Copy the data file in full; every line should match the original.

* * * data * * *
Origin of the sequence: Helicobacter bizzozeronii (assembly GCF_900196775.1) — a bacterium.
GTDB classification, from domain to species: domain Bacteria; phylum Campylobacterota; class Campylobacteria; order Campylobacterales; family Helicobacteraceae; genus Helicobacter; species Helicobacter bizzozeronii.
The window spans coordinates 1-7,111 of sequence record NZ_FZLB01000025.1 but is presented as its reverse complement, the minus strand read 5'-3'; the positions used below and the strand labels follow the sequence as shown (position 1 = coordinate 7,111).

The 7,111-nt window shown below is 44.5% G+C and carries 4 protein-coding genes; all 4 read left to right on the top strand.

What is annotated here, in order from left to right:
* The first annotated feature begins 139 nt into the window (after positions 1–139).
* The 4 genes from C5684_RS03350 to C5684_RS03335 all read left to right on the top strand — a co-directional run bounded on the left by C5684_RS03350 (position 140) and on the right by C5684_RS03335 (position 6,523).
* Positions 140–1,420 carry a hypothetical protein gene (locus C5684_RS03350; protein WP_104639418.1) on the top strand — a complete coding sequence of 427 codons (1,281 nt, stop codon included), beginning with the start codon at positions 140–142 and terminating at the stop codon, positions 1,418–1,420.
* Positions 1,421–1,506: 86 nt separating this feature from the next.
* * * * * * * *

Origin of the sequence: Helicobacter bizzozeronii (assembly GCF_900196775.1) — a bacterium.
GTDB classification, from domain to species: domain Bacteria; phylum Campylobacterota; class Campylobacteria; order Campylobacterales; family Helicobacteraceae; genus Helicobacter; species Helicobacter bizzozeronii.
The window spans coordinates 1-7,111 of sequence record NZ_FZLB01000025.1 but is presented as its reverse complement, the minus strand read 5'-3'; the positions used below and the strand labels follow the sequence as shown (position 1 = coordinate 7,111).

The 7,111-nt window shown below is 44.5% G+C and carries 4 protein-coding genes; all 4 read left to right on the top strand.

What is annotated here, in order from left to right:
* The first annotated feature begins 139 nt into the window (after positions 1–139).
* The 4 genes from C5684_RS03350 to C5684_RS03335 all read left to right on the top strand — a co-directional run bounded on the left by C5684_RS03350 (position 140) and on the right by C5684_RS03335 (position 6,523).
* Positions 140–1,420 carry a hypothetical protein gene (locus C5684_RS03350; protein WP_104639418.1) on the top strand — a complete coding sequence of 427 codons (1,281 nt, stop codon included), beginning with the start codon at positions 140–142 and terminating at the stop codon, positions 1,418–1,420.
* Positions 1,421–1,506: 86 nt separating this feature from the next.